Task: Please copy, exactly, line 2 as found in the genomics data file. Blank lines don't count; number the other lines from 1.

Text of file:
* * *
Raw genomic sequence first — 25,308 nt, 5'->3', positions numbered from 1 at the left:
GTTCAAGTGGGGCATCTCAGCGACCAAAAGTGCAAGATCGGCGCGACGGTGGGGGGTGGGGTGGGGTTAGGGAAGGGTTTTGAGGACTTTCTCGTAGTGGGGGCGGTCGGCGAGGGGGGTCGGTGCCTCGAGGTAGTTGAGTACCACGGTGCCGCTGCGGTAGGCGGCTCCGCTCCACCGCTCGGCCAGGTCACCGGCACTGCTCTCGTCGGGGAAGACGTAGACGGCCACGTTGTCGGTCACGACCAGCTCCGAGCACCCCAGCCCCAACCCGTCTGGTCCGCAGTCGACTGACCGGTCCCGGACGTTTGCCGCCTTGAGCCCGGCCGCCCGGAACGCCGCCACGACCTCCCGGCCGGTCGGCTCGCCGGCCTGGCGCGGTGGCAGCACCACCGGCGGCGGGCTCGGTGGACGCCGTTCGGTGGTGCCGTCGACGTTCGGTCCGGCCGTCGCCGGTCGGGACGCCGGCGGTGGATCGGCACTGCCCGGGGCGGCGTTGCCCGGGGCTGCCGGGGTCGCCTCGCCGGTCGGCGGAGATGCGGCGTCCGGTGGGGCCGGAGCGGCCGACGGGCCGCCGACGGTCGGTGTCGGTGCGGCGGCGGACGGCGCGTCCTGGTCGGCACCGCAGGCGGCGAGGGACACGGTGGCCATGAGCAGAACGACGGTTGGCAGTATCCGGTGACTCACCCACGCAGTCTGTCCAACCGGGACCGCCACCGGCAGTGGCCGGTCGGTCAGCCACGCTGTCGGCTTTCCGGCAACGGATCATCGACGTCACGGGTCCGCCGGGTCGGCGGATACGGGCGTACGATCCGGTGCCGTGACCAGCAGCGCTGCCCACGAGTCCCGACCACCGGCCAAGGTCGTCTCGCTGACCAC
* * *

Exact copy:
GTTCAAGTGGGGCATCTCAGCGACCAAAAGTGCAAGATCGGCGCGACGGTGGGGGGTGGGGTGGGGTTAGGGAAGGGTTTTGAGGACTTTCTCGTAGTGGGGGCGGTCGGCGAGGGGGGTCGGTGCCTCGAGGTAGTTGAGTACCACGGTGCCGCTGCGGTAGGCGGCTCCGCTCCACCGCTCGGCCAGGTCACCGGCACTGCTCTCGTCGGGGAAGACGTAGACGGCCACGTTGTCGGTCACGACCAGCTCCGAGCACCCCAGCCCCAACCCGTCTGGTCCGCAGTCGACTGACCGGTCCCGGACGTTTGCCGCCTTGAGCCCGGCCGCCCGGAACGCCGCCACGACCTCCCGGCCGGTCGGCTCGCCGGCCTGGCGCGGTGGCAGCACCACCGGCGGCGGGCTCGGTGGACGCCGTTCGGTGGTGCCGTCGACGTTCGGTCCGGCCGTCGCCGGTCGGGACGCCGGCGGTGGATCGGCACTGCCCGGGGCGGCGTTGCCCGGGGCTGCCGGGGTCGCCTCGCCGGTCGGCGGAGATGCGGCGTCCGGTGGGGCCGGAGCGGCCGACGGGCCGCCGACGGTCGGTGTCGGTGCGGCGGCGGACGGCGCGTCCTGGTCGGCACCGCAGGCGGCGAGGGACACGGTGGCCATGAGCAGAACGACGGTTGGCAGTATCCGGTGACTCACCCACGCAGTCTGTCCAACCGGGACCGCCACCGGCAGTGGCCGGTCGGTCAGCCACGCTGTCGGCTTTCCGGCAACGGATCATCGACGTCACGGGTCCGCCGGGTCGGCGGATACGGGCGTACGATCCGGTGCCGTGACCAGCAGCGCTGCCCACGAGTCCCGACCACCGGCCAAGGTCGTCTCGCTGACCAC